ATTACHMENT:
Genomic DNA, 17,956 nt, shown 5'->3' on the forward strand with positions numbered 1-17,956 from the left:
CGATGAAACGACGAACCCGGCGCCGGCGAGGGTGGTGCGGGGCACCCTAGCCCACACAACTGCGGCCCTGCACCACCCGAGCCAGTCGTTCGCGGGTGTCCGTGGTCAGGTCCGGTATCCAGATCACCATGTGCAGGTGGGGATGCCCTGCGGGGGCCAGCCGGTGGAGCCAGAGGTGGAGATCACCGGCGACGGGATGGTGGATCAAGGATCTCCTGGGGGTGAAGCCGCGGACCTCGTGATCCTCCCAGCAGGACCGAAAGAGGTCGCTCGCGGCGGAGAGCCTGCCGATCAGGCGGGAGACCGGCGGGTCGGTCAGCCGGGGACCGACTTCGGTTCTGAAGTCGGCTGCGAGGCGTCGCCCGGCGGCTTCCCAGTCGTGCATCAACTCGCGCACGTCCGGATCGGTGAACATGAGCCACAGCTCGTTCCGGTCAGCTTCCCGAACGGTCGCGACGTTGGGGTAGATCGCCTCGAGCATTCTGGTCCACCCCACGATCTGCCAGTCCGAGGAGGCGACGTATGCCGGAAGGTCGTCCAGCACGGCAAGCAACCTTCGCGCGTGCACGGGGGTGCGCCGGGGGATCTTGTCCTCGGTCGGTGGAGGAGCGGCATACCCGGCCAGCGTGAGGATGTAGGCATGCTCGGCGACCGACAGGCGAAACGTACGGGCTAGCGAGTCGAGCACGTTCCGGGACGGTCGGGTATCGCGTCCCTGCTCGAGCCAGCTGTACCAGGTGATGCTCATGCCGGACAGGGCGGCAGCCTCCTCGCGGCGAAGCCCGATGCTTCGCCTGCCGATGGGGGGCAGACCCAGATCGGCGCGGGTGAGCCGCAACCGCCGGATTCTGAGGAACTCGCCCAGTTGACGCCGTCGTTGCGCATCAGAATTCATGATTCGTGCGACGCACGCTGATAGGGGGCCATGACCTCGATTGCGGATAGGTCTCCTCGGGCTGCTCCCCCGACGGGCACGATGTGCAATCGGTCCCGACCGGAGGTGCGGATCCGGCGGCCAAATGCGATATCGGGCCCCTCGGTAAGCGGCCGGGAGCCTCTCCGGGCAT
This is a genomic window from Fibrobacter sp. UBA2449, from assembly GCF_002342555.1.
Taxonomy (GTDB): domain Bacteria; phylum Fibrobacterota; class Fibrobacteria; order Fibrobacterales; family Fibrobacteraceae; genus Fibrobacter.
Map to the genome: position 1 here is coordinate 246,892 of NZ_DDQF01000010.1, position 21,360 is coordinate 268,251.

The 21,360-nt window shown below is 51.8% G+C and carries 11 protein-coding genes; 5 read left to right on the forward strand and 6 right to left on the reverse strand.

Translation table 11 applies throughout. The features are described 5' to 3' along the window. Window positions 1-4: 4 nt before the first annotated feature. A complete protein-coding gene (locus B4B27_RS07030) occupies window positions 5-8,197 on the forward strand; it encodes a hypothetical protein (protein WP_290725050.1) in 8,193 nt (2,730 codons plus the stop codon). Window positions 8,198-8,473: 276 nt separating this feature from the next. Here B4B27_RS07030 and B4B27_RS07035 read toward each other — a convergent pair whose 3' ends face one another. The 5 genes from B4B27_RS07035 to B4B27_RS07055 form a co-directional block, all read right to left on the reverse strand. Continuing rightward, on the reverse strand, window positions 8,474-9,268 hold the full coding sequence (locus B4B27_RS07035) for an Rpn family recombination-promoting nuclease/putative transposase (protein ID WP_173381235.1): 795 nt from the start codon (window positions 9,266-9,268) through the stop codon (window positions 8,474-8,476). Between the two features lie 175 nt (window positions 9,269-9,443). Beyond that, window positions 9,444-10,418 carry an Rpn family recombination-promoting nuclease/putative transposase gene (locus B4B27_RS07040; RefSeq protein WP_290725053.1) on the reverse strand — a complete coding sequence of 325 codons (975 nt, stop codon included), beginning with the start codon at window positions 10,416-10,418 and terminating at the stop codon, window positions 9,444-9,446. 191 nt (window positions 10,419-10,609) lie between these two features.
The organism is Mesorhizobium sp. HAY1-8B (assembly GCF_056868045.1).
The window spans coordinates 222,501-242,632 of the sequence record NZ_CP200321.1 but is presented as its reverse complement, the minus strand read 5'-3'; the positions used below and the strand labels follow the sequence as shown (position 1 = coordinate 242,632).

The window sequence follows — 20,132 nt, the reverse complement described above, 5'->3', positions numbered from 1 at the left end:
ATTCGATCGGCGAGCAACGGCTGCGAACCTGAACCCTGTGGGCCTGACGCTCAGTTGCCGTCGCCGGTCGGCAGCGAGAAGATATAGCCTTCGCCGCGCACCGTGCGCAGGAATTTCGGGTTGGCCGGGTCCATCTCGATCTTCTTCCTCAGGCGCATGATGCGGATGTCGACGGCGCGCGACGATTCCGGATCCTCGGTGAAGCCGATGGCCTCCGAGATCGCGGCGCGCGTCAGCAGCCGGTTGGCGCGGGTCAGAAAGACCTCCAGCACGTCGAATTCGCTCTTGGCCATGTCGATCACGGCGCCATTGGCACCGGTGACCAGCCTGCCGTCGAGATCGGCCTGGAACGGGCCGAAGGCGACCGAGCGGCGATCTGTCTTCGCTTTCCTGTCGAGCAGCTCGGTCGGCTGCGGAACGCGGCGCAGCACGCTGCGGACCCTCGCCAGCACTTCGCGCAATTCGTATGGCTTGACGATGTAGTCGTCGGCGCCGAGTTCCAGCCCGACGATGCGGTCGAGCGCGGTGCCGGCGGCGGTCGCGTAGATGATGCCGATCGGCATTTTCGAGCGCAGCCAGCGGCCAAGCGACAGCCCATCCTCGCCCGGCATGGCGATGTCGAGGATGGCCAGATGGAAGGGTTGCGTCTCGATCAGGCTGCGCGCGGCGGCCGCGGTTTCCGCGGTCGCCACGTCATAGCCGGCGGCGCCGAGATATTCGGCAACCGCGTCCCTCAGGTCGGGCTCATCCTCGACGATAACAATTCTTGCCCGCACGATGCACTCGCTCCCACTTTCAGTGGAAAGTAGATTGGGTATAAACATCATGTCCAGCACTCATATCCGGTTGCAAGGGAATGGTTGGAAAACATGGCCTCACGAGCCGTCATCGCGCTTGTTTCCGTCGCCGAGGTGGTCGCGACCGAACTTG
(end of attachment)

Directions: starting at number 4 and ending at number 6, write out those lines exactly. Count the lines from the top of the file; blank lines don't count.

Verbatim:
Taxonomy (GTDB): domain Bacteria; phylum Fibrobacterota; class Fibrobacteria; order Fibrobacterales; family Fibrobacteraceae; genus Fibrobacter.
Map to the genome: position 1 here is coordinate 246,892 of NZ_DDQF01000010.1, position 21,360 is coordinate 268,251.

The 21,360-nt window shown below is 51.8% G+C and carries 11 protein-coding genes; 5 read left to right on the forward strand and 6 right to left on the reverse strand.